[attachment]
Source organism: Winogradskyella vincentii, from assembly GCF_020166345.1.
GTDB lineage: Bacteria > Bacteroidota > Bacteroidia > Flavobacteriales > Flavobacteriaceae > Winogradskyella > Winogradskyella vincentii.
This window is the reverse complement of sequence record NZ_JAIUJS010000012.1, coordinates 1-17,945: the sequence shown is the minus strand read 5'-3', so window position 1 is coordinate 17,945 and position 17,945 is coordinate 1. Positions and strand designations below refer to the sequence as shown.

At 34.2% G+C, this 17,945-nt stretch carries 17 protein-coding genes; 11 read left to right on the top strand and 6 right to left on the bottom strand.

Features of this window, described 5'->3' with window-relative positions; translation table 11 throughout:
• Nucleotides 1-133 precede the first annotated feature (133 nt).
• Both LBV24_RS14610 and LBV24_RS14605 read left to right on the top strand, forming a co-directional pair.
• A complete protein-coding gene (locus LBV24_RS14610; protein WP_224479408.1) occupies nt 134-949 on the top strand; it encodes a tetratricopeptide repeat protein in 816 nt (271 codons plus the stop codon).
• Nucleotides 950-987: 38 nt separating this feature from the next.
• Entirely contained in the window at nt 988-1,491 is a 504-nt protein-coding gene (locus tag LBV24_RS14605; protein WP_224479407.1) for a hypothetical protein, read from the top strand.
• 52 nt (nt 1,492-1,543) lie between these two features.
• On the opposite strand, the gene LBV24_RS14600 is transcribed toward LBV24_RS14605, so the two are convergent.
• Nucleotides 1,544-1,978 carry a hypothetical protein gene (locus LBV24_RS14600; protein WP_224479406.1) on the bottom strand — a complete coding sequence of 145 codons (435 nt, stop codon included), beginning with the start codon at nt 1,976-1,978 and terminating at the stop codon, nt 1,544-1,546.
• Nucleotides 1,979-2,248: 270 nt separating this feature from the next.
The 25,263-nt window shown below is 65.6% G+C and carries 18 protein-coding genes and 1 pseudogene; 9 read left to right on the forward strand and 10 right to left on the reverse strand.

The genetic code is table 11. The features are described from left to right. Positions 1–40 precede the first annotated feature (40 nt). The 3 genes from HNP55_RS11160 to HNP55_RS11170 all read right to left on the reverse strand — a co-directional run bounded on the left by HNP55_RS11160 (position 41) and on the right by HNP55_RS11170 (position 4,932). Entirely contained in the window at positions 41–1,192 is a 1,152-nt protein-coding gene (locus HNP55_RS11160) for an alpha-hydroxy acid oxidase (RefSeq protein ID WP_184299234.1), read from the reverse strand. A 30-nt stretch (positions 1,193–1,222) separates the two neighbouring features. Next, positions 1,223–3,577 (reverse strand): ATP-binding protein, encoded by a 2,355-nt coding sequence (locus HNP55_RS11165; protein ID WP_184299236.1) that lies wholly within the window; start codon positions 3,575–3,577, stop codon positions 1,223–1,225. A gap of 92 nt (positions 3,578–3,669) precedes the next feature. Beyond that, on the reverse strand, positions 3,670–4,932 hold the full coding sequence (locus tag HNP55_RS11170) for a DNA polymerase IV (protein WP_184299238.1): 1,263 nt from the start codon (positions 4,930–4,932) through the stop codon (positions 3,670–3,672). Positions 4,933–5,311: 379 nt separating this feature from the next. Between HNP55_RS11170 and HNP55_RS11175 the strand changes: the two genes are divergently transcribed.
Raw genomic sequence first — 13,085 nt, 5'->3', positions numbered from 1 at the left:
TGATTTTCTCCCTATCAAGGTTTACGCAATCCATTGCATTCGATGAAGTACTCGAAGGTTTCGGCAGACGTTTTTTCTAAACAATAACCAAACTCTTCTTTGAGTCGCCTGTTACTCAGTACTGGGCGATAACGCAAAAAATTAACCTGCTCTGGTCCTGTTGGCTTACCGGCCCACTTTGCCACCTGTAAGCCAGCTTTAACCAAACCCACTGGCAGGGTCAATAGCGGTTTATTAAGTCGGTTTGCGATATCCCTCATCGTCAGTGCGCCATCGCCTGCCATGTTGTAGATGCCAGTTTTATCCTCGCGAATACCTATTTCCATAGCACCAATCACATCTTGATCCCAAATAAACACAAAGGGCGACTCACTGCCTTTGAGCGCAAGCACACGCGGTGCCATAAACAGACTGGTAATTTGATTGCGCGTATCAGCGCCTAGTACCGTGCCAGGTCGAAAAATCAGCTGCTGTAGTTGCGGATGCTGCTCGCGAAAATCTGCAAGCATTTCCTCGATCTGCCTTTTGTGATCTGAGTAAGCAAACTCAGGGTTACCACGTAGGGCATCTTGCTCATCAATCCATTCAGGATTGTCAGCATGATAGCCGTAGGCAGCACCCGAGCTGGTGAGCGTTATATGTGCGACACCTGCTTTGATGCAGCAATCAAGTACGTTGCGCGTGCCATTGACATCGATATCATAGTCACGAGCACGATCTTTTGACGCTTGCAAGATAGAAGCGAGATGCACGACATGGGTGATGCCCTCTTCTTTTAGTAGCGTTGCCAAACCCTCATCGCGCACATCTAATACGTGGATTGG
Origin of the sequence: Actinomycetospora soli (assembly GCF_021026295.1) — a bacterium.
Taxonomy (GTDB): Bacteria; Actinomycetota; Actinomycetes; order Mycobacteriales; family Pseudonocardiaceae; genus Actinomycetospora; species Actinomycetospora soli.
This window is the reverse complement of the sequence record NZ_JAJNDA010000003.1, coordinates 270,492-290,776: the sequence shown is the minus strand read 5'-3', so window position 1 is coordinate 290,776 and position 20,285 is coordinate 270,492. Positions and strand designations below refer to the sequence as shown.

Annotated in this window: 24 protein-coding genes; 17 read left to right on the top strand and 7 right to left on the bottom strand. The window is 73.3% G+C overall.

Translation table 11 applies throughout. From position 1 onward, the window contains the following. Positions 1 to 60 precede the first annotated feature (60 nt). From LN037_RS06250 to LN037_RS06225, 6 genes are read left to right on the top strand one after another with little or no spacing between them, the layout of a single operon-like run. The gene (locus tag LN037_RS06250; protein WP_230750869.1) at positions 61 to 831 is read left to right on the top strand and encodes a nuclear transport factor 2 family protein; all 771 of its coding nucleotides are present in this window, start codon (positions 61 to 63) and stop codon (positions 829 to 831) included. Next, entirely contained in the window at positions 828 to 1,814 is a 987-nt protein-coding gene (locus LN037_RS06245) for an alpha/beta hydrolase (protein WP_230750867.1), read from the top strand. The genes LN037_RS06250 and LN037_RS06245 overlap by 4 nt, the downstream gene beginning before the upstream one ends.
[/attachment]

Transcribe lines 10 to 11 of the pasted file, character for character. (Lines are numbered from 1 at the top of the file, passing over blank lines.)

• Entirely contained in the window at nt 988-1,491 is a 504-nt protein-coding gene (locus tag LBV24_RS14605; protein WP_224479407.1) for a hypothetical protein, read from the top strand.
• 52 nt (nt 1,492-1,543) lie between these two features.